As well as this branch in Little Bourke Street, there's another SMXL located behind the Rialto. The SMXL menus have an emphasis on good quality organic ingredients (which probably helped them win the Herald Sun CityStyle "Best Sandwich Joint" award), and use Baker D. Chirico bread because: a) it's excellent bread, and b) as one staff member cheekily put it, "their boss is sleeping with our boss" (ie they're partners). :)

M'oaves on offer at SMXL

My favourite snack on the menu are the m'oaves. What are m'oaves, I hear you ask? Well, you take muffins and combine them with loaves and you get m'oaves... loaf-shaped muffins. Every morning there's one savoury and two sweet varieties to choose from. Combinations include: raspberry and white chocolate, duo choc, fig and chocolate, pear and almond, orange and poppyseed, caramelised onion and fetta, pesto pinenut and cheese, sundried tomato and olive, etc. Getting a m'oave and a coffee costs $5.50 and makes a perfect naughty little breakfast or morning tea.

White choc and berry m'oave

This is a white chocolate and berry m'oave I brought back to my desk. J and I recently had the brainwave of asking for the m'oave to be lightly toasted, so that the chocolate just starts to go melty... GENIUS!

SMXL jaffle

Another great breakfast option at SMXL are the Jaffles for $6.50 - pictured here is my favourite, creamed corn and bacon, but they also do Eggs Benedict, home-made baked beans, or ham tomato and basil.

Moroccan lamb, caramelised onion, mint youghurt turkish bread at SMXL

They also do a wide range of salads and sandwiches at lunchtime. This is my favourite of their Turkish breads, containing Moroccan spiced lamb, mint yoghurt, caramelised onion and eggplant ($8.90).

Bambini Barrista
Shop 7, rear 530 Little Collins St, Melbourne (map)
9614 0023

I'll freely admit that of these two cafes, SMXL is my clear favourite... but when I'm meeting Schatzi I go to Bambini Barrista, because it's equidistant from our two offices. L also prefers BB to SMXL, mainly because at BB there's an open-air-yet-undercover seating area where he can smoke a cigarette in peace... :)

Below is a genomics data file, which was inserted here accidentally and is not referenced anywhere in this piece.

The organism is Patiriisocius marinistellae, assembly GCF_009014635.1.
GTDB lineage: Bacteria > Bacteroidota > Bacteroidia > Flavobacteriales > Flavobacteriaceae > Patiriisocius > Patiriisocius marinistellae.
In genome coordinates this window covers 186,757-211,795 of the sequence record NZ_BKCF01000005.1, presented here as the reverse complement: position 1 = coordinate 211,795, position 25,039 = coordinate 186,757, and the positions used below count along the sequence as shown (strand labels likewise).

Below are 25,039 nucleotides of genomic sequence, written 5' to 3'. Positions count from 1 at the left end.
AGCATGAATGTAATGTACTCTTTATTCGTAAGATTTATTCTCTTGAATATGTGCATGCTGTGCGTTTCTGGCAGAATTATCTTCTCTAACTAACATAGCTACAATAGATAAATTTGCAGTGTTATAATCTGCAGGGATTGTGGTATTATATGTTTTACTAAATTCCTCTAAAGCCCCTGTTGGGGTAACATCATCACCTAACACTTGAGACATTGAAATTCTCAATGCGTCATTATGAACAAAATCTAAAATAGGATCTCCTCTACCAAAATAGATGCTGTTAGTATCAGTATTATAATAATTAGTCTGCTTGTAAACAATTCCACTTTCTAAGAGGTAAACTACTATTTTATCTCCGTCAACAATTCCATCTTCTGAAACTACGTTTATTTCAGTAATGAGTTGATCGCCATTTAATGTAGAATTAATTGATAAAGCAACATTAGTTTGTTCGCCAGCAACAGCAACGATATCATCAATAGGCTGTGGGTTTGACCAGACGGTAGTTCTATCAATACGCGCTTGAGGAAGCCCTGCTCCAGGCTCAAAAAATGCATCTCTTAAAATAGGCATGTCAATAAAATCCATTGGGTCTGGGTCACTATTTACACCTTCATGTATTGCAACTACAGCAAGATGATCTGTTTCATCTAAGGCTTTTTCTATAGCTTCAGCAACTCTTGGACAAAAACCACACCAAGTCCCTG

Bambini barrista

Tucked away at the back of a miniature food court on Little Collins Street near King Street, the BB ambiance is much less cosy and the barristas are somewhat brusque, but the coffee is good and so is the cheese and spinach borek - a hot steal at $2 per single and $3.50 per double portion!

Bambini barrista borek

Monday, 24 March 2008

Duck Duck Duck Peking Duck Extravaganza

Duck man distributing sauce

Old Kingdom
197 Smith St, Fitzroy (map)
9417 2438

The lovely and delightful Miss T, who was the first of my friends to organise a group to attend one of the Cafe Vue Cocktail Nights, corralled 11 of us the other week for a Duck Duck Duck Peking Duck Extravaganza at Old Kingdom.

Old Kingdom interior

Old Kingdom is in Smith Street Fitzroy, just down the road from Goshen, one of my favourite Korean restaurants. I had never been to Old Kingdom before, and was very excited about this opportunity to sample their legendary Peking duck. The duck at Old Kingdom needs to be ordered 48 hours in advance and as you will see, a $50 investment per duck gets you the whole freaking kit and kaboodle! The restaurant furniture and decor is seriously Old School Suburban Chinese which gave it a certain faded charm, even if the air conditioning unit above our table at one stage started drizzling fine rainforest mist upon us...

Crepey pancakesRipping off the duck's head

Once we were all seated and had cracked open the obligatory bottles of Pinot Noir (the liquid mate to Peking duck), our duck man arrived at the table, presented our "demonstration" duck to us, ripped its glazed head off with a flourish and proceeded to carve it up. We passed around the plate of thin crêpey pancakes and took one each (that's T on the left acting as my hand model!).

Carving up the duck

As he carved, our duck man kept up an obviously tried and true patter about the steps that would be required in the construction of our Peking duck pancakes. We weren't served by the original Duck Nazi owner (perhaps this young whippersnapper was his son?), but T assured me that the younger version's jokes were just as bad. :)

Laughing duck manStep one - quarter past three

"Step ONE," he proclaimed, drowning out all other table chatter, "spring onion and cucumber at QUARTER PAST THREE. Okay? Quarter past three."

In preparation for step twoStep two

He then distributed the bowls of hoisin sauce and deftly placed a piece of duck, crispy skin face upwards, over each person's vegetables. "Step TWO, teaspoon of sauce over the pancake. Hey - HEY! HEY!" he shouted at best-friend-K, with duck-bearing chopsticks poised over her plate. "What?" she responded, looking slightly perturbed. He looked down at her pancake and the askew vegetables and exclaimed "Spring onion and cucumber at QUARTER PAST THREE position! Quarter past three, or NO DUCK FOR YOU!". Only when she had righted her vegetables would he place the duck on her plate.

Step threeOpen mouth